They are the "un-tethered", non-conformist, spiritual aspirants, yearning for a direct and natural approach to, and a more intense experience of, the absolute truth. They reject the value and prestige of the scriptures, which remain the privilege of the few in Hinduism. The Tamil Siddhas may be considered as "scripture less" or "bookless" or nirgrantha school of Hinduism, as they are detached from any scriptural authority. The Tamil Siddhas belong to a non-conformist, "counter-tradition". What is meant by "counter tradition" is more than that "which opposes tradition". It is the "tradition which opposes". The Siddhas challenged many of the accepted beliefs and practices of the Hindu society and thought. They denounced idol and ritualistic worship and petitioner prayers as fetters holding back the soul from liberation. Their language was as unconventional as were their lives. This led many people to think that the Tamil Siddhas were Buddhists in disguise, since Buddhism also criticized vehemently the doctrines of the Hindus. Siddha, sectarian affiliation is rather unnecessary and irrelevant. Yet it is customary to classify Siddhas into the above groups.
To facilitate oral transmission, the Tamil Siddhas used only the common words spoken by ordinary people - unpolished, crude, offensive, indecent and colloquial expressions.
This use of the common speech of the people produces a powerful effect whenever we read Siddha poetry, even though there is an absence of any trace of conscious poetic calculation in the songs of the Tamil Siddhas. Although the Siddha poems are in the common language of the people, the meaning of the poems operates at two levels - one the exoteric and the linguistic - and the other esoteric and the symbolical.
The essential characteristic feature of the language is its polysemantic nature, its multivalence, and its capacity to express at the same time a number of meanings both at the level of ordinary experience and at the level of transcendence.
The suggestive, epigramatic and enigmatic nature of the language itself is mystical in nature, where the highest is clothed in the form of the lowest.
The Tamil Siddhas make free use of typology, wordplay, paradox, repetition, and metaphor to convey to the listener the richness of the reality hidden in the visible terms and symbols. The paradoxical expressions and their explanations are accessible only to the initiated. For some the Siddha poems themselves function as an ‘Initiation’.
The twilight language of the Siddhas is a language for preaching esoteric, mystical doctrines.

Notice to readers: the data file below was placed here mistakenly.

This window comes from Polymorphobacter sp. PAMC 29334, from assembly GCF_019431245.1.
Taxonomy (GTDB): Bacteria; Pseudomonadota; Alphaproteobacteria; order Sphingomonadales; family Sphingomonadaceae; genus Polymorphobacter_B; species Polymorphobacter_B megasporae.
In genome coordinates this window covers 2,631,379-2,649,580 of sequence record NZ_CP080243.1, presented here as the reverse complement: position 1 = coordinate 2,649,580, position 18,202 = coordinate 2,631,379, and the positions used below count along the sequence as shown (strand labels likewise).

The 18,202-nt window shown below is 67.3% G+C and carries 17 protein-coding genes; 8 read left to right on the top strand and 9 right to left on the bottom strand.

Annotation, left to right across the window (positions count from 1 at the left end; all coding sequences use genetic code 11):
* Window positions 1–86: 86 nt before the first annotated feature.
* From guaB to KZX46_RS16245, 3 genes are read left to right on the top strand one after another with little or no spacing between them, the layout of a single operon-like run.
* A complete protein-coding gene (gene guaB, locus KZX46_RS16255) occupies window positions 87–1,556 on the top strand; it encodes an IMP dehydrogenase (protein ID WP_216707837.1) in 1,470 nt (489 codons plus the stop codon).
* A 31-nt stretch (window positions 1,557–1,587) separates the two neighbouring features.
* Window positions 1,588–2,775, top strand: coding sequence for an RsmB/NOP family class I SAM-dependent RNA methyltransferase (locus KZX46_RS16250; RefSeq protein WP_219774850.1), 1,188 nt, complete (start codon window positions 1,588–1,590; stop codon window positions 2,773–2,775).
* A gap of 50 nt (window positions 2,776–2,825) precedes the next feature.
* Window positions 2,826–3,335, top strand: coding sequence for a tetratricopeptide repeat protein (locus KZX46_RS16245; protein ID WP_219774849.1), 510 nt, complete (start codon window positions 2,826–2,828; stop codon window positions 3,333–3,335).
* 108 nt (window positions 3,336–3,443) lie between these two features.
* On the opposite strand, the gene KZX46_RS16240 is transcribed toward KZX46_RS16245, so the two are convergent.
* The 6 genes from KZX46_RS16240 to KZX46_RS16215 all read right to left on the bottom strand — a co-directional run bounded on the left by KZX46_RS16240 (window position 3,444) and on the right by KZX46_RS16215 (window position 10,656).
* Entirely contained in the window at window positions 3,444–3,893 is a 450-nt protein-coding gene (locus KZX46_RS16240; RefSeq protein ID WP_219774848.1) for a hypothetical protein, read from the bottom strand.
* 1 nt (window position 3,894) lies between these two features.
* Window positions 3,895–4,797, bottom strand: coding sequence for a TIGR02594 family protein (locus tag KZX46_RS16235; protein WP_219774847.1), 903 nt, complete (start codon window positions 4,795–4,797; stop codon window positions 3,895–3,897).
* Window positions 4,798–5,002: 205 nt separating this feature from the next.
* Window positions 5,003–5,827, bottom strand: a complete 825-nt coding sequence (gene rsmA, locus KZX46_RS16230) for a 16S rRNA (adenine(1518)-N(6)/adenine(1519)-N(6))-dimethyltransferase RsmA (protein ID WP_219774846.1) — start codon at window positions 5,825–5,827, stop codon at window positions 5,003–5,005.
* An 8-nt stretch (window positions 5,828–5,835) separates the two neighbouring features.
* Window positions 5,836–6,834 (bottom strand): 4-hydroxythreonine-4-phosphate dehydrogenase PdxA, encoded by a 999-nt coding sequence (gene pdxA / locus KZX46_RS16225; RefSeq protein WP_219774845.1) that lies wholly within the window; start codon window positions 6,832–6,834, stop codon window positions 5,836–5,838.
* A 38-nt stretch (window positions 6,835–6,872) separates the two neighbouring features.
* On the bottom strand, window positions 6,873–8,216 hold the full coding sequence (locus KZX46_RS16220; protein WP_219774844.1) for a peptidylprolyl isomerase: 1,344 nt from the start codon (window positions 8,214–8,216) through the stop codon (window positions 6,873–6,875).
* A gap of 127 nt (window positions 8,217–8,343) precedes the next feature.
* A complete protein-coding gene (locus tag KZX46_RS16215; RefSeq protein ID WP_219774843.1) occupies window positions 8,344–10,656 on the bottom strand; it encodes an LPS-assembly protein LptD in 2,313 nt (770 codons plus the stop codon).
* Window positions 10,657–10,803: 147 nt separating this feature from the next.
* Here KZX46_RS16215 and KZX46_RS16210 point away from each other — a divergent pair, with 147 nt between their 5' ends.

Most of the Tamil Siddha songs are written in veiled language, paribhasa. It is a secret language in which the numerals, ordinary words and symbols are deprived of any immediate, naturalistic meaning, and endorsed with a much wider and spiritually richer, inner, mystical significance. The use of numerals to denote mystical experiences is a favorite device of the Tamil Siddhas, and an authentic pattern of Tirumular, a Tamil Siddha par excellence.
The use of numerals to denote mystical experiences is a favorite device of the Tamil Siddhas, and an authentic pattern of Tirumular, a Tamil Siddha par excellence. Alphabet symbolism is also a common technique that we find in Tamil Siddha poetry. We can safely say, that some will experience, the monosyllables that we find in Tamil Siddha poetry are enlightening gibberish. They have a meaning and a message. The poems of Tirumular abound in technical terms conveying mystical experience. The symbolic, twilight language of the Tamil Siddhas has the advantage of precision, concentration, secrecy, mystery and esoteric significance in that the symbols are objective short cuts to the subjective states of bliss.
The symbols, at the hands of the Siddhas, become a form of artistic expression of the inexpressible. The use of the symbolic language is more than merely a protection against profaning the sacred by the ignorant. It also suggests that language, however enriched, is incapable of expressing the highest experience of the spirit. Indeed, language is but a broken lamp. In Sufi terminology, any attempt to convey the inner meaning of one’s spiritual experiences in conventional language is like "sending a kiss to the beloved by a messenger".
In short, the twilight language of the Siddhas is, in essence, profoundly mystical in nature and contains a "numinous aura" (Numinous (pronounced /njuːmnəs/) is an English adjective describing the power or presence of a divinity. The word was popularized in the early twentieth century by the German theologian Rudolf Otto in his influential book Das Heilige (1917; translated into English as The Idea of the Holy, 1923). According to Otto the numinous experience has two aspects: mysterium tremendum, which is the tendency to invoke fear and trembling; and mysterium fascinans, the tendency to attract, fascinate and compel. The numinous experience also has a personal quality to it, in that the person feels to be in communion with a Holy other. The numinous experience can lead in different cases to belief in deities, the supernatural, the sacred, the holy, and the transcendent) and "existential revelations for the man who deciphers their message".